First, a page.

Making Marketing Ring True.
Daring Fireball is a hardcore geeky site that I've skimmed for a couple of years at the recommendation of a friendly technology expert. It's filled with stuff I don't begin to understand, but has also kept me abreast of foul-ups in software updates and has helped me out on many occasions.
It wasn't, however, somewhere that I expected to read an outstanding marketing critique which reminds us of some essential marketing truths about authenticity, positioning and the foolishness of branding. I urge you to read it.
But while John Gruber validly harangues some marketing influences at Adobe, he goes on to say
"This is why so many great companies fade away after their founding generation retires: the companies are taken over by “sales and marketing people."
and argues that
"Any great company must be run by people who both understand and love the products the company creates;a car company needs to be run by car people; a movie studio by movie people; and a software company by software people."
I can't agree.
As I've said before, anyone who calls themselves a sales and marketing person is inherently suspect in my book and will inevitably screw things up. Not because they're marketing people, but because they clearly don't understand marketing as well as John Gruber. I think he's fallen into the trap, no doubt based upon experience, of equating the marketing debacles with the inevitable outcome of a marketing department.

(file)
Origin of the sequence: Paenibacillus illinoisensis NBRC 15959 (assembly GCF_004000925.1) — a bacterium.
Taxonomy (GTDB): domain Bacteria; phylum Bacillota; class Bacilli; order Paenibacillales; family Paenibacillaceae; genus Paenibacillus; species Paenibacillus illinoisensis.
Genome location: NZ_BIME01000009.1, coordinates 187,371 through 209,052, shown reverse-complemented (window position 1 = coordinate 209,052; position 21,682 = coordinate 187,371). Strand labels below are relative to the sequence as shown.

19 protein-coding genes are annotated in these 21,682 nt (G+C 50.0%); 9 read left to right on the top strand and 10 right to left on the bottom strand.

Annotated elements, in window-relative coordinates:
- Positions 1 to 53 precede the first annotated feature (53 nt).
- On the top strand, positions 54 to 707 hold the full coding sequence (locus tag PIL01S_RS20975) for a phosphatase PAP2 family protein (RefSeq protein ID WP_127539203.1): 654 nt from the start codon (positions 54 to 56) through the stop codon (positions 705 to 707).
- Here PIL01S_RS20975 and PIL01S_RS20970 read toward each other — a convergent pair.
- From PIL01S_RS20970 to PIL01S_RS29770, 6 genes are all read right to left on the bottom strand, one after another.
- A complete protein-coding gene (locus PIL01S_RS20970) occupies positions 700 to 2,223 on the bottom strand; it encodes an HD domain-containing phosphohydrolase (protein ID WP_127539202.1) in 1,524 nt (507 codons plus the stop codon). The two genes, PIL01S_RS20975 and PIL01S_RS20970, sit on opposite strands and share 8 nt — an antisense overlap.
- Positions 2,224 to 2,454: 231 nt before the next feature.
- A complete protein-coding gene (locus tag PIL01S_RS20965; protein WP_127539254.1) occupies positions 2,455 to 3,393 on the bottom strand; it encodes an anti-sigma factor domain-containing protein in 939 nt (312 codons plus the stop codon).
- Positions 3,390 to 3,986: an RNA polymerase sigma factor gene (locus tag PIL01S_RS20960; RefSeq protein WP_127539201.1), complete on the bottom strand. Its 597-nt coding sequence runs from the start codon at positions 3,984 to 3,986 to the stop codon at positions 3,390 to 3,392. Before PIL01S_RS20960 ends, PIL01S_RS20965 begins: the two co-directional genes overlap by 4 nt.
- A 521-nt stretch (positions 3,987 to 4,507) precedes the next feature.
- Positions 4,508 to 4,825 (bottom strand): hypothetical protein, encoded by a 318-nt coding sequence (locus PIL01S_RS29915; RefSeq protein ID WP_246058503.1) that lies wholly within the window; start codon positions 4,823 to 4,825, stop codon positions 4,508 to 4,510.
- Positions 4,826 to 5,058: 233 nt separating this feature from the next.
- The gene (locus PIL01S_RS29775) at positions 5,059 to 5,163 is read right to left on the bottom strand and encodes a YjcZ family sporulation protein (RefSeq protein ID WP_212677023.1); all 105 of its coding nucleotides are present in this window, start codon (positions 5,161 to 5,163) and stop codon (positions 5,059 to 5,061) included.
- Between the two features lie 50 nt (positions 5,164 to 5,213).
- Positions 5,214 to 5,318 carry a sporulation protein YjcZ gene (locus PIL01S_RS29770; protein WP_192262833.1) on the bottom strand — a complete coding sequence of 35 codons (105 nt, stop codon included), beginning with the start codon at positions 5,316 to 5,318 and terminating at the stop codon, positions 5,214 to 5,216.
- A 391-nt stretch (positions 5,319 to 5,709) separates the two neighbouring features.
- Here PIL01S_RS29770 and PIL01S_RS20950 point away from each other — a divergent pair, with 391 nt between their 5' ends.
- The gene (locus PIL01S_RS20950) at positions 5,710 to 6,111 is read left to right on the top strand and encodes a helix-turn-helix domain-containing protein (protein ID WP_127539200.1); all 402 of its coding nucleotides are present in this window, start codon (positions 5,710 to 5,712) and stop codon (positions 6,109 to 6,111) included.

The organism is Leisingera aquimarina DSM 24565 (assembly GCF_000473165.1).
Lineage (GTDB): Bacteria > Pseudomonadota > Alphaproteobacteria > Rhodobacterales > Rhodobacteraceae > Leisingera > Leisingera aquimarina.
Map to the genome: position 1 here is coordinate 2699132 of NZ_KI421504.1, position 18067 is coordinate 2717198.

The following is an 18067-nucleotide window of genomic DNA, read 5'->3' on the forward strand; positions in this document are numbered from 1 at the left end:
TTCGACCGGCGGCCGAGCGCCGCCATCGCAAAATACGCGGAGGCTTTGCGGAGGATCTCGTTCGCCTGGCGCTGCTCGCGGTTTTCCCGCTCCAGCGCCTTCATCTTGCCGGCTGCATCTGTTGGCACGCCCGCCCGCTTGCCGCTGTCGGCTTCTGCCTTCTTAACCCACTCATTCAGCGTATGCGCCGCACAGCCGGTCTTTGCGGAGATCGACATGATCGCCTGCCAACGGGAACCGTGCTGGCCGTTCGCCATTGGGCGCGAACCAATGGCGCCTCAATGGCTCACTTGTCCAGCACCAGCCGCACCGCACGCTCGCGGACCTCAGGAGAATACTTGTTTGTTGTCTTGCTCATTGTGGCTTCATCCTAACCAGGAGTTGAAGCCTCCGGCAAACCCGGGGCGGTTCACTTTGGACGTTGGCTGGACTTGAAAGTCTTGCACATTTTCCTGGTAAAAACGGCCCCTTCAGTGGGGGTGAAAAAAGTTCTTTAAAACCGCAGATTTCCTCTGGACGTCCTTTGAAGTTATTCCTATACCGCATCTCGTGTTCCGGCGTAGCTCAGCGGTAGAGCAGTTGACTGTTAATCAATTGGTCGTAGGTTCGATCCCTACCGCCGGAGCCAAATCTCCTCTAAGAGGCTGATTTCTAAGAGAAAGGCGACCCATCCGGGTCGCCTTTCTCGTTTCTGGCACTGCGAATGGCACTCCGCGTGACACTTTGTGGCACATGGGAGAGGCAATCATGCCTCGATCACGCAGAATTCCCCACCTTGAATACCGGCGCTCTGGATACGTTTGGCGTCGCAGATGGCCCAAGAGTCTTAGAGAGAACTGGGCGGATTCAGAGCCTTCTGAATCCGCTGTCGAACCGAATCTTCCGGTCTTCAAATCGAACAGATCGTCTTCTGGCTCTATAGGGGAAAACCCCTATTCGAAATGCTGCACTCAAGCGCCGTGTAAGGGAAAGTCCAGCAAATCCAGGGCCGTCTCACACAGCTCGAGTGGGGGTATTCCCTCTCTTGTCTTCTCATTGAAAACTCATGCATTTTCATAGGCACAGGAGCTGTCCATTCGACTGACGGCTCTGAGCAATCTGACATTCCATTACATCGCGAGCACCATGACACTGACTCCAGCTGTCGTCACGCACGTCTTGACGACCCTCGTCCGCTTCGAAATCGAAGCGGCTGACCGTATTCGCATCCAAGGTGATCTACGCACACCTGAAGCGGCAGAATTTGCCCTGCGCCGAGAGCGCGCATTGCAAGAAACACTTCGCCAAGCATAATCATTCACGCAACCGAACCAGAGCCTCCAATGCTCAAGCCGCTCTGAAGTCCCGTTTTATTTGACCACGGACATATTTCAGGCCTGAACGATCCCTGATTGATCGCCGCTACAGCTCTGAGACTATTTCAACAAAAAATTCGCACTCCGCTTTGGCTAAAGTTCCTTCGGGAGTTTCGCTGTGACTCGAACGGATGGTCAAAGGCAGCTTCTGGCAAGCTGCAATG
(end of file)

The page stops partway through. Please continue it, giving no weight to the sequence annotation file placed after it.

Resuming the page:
While in many cases marketing people have admittedly served the tech industries badly by not truly understanding the product, it is equally true to say that software and hardware people have performed equal disservices by not appreciating that their customers were not necessarily as technically proficient as themselves. Indeed, it was this observation that prompted me to write my Geek Marketing 101 post.
No, a software company does not have to be run exclusively by software people. It should however be populated by people who understand what the product can and can't do and the way its customers will interact with it. Just as in any industry, specific production expertise is not essential. Rather it is that rare ability to be a nuanced translator and conduit which truly allows you to make marketing ring true.